French Open 2015: 10 Players with the Most to Prove

Jeremy Eckstein@https://twitter.com/#!/JeremyEckstein1Featured ColumnistMay 24, 2015

French Open 2015: 10 Players with the Most to Prove

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    Andrew Medichini/Associated Press

    The 2015 French Open is the ultimate proving ground for slow-court and baseline tennis. It's also a unique title opportunity for different players who have different kinds of motivations. Whether it's Rafael Nadal looking to continue his dominance or Novak Djokovic looking to finally claim that title, several players are highly motivated to have a big fortnight.

    Some of the women's stars could certainly prove that they are elite by winning this title. Yet how does Caroline Wozniacki differ from Serena Williams? It's very important to both players but for very different reasons.

    Everyone is motivated to win the French Open, but the following 10 players might have even greater incentive to play well at Roland Garros. Here are their stories and hopes.

Rafael Nadal

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    Alessandra Tarantino/Associated Press

    He's already proved that he is the greatest player ever on clay. No other tennis superstar can make a similar undisputed claim on any other surface.

    So there's nothing that Rafael Nadal needs to prove to fans, the media or anyone else.

    Except that Nadal is one of the greatest champions in sports history. Athletes like this are driven to prove it to themselves. They do not go quietly, so long as there is a chance to taste another championship.

    Nadal wants to win this for himself. He's put his entire life, heart and soul into being the best player he can ever be. It has not been perfect, and he has battled injuries while winning with his grinding, physical style, but he has been relentless in building himself up for repeated comebacks.

    Can Nadal find his game for two weeks? Will he hold up through demanding attrition, media doubts and hungry competitors? Nadal would love nothing more than to prove he can do it one more time.

Eugenie Bouchard

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    Eugenie Bouchard is the world's most marketable athlete, according to the Conversation's Simon Chadwick (via CNN.com).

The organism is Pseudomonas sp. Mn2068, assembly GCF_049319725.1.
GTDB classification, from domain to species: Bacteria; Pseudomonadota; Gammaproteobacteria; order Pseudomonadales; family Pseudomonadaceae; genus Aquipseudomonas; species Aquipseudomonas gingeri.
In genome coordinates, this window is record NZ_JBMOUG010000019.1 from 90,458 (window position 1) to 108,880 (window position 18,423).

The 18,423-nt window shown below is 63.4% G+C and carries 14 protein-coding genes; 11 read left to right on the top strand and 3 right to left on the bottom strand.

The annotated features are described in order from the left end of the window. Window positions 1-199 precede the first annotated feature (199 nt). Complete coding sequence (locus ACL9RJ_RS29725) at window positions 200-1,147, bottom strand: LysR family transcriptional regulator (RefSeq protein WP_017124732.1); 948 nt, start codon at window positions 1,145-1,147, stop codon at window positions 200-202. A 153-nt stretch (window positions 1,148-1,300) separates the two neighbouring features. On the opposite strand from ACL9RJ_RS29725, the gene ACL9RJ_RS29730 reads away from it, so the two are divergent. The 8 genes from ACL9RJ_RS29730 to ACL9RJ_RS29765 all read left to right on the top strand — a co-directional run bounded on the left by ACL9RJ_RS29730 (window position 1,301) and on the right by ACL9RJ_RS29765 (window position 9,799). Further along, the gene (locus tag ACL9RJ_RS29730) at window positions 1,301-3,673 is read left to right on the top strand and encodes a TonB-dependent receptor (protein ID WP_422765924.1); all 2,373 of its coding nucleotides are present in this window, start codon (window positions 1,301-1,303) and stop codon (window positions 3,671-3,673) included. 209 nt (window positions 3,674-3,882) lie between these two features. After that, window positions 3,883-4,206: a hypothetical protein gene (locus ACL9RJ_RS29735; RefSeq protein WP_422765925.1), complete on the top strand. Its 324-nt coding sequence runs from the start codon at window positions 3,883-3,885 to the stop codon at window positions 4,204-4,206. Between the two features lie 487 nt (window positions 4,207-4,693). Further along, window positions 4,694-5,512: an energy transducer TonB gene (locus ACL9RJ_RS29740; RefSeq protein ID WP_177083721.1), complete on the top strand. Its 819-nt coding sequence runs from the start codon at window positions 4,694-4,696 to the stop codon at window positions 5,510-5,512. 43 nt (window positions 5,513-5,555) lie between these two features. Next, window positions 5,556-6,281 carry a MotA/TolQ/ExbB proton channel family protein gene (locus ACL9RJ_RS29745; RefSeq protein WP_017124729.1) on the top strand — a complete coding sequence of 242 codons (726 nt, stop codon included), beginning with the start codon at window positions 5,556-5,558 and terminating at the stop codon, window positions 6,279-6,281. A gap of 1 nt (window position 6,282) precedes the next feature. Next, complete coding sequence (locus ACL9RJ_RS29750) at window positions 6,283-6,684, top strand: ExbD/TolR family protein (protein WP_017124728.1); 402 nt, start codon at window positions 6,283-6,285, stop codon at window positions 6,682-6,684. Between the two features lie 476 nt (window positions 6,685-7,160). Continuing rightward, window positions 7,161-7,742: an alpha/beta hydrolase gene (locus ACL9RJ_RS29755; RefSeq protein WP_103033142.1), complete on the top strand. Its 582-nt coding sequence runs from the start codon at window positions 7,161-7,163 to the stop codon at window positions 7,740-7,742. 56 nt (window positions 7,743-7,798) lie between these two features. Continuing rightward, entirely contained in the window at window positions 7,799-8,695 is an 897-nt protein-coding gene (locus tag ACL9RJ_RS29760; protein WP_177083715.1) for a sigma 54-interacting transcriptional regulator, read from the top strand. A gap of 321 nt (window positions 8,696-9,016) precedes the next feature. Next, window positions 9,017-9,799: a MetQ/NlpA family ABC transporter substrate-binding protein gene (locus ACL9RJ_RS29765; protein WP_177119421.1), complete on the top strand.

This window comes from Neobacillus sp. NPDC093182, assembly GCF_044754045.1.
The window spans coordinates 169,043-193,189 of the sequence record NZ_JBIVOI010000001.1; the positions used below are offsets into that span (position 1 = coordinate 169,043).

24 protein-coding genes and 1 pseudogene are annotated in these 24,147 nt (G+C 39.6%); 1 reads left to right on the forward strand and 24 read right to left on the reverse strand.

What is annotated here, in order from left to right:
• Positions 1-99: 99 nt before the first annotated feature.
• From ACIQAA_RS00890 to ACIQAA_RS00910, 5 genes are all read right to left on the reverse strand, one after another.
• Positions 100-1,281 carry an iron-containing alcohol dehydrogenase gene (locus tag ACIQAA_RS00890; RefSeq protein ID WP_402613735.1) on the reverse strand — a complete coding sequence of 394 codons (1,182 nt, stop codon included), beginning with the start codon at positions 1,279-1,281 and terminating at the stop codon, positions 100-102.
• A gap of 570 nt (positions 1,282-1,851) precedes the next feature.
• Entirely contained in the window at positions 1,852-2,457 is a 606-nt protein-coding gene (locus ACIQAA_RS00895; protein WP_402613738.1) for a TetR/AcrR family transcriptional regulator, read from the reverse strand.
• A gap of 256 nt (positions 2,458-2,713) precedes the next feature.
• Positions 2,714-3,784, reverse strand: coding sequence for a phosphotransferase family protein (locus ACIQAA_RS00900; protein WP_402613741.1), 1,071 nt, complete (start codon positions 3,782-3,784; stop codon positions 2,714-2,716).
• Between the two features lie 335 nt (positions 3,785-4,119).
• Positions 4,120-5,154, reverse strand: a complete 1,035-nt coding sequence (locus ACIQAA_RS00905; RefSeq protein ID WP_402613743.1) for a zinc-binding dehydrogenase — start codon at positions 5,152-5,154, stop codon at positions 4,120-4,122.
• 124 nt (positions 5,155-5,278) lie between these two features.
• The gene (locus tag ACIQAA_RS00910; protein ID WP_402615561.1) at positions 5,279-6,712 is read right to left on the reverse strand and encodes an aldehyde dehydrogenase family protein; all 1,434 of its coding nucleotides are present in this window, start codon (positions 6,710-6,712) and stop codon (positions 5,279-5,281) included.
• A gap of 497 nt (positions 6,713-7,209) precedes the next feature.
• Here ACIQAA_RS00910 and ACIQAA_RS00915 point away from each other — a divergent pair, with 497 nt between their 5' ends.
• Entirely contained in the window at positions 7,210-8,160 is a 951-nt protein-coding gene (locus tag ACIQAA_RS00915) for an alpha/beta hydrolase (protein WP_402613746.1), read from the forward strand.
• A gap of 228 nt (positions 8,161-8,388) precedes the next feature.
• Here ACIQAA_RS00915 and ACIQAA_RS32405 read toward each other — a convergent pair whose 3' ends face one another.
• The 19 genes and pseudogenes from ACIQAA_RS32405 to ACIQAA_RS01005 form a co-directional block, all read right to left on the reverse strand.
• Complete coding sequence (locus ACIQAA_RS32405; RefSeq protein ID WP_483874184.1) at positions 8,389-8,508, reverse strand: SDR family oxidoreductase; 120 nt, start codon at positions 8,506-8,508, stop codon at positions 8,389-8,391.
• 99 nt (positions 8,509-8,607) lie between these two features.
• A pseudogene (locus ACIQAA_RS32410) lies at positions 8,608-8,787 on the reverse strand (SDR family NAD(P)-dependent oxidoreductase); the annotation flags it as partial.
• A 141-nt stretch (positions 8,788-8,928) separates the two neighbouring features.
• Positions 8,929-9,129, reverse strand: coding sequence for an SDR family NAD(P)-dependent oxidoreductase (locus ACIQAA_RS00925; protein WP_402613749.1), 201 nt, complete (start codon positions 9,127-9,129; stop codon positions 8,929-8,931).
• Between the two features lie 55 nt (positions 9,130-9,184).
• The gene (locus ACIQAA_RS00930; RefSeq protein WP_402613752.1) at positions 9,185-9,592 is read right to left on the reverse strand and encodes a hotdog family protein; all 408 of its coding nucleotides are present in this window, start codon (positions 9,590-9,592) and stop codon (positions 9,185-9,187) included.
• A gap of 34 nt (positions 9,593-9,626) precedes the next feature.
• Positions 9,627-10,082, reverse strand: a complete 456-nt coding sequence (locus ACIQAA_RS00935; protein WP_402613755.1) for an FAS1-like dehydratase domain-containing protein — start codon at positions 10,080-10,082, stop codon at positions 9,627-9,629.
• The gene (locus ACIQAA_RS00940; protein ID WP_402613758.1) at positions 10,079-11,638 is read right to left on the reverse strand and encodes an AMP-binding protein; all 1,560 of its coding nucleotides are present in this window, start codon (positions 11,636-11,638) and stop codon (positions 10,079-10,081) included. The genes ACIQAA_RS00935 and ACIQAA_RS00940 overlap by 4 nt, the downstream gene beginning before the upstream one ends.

So there are lots of endorsement sponsors hoping that the Canadian star can break through a tough year and make waves at the French Open.

    Bouchard seemed to enjoy her rise in 2014, which saw her get to at least the fourth round in all four majors, including semifinal showings at the Australian and French Opens and a final appearance at Wimbledon. She compiled a 45-23 record and rose to No. 5 in the WTA rankings.

    In 2015, she is only 7-9 in eight tournaments and has dropped off the map since her quarterfinal at Australia. She needs a big showing at Roland Garros to stave off the next half-dozen players looking to move past her. They could boot her out of the top 10 by the time Wimbledon finishes up.

    If Bouchard can get back to playing like it's 2014, she has a cakewalk draw to the quarterfinals. That should be enough to get the cash registers ringing and the sponsors chirping. Money aside, this is a great opportunity to get back to having fun with tennis, and that means winning matches.

Ernests Gulbis

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    Joel Auerbach/Associated Press

    Will this be the last time we remember Ernests Gulbis as a tennis threat? A year ago, he defeated Roger Federer on his way to the French Open semifinals. This capped off his usually solid spring, and he at least found an audience when he said, according to ATPWorldTour.com, that his goal was to be the No. 1 player in the world.

    This year has been a nightmare. Gulbis had one win in 11 tournaments until notching his second win last week at Nice, France. He has dropped from No. 10 to No. 25 in the rankings and will now be defending his semifinal points.

    So forget about the No. 1 ranking for now. He's already won his first match at Roland Garros, and we will see if he can pick off another pigeon and come after Gilles Simon for a place in the fourth round. Seriously, he might need this to save his career.

Caroline Wozniacki

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    Clive Brunskill/Getty Images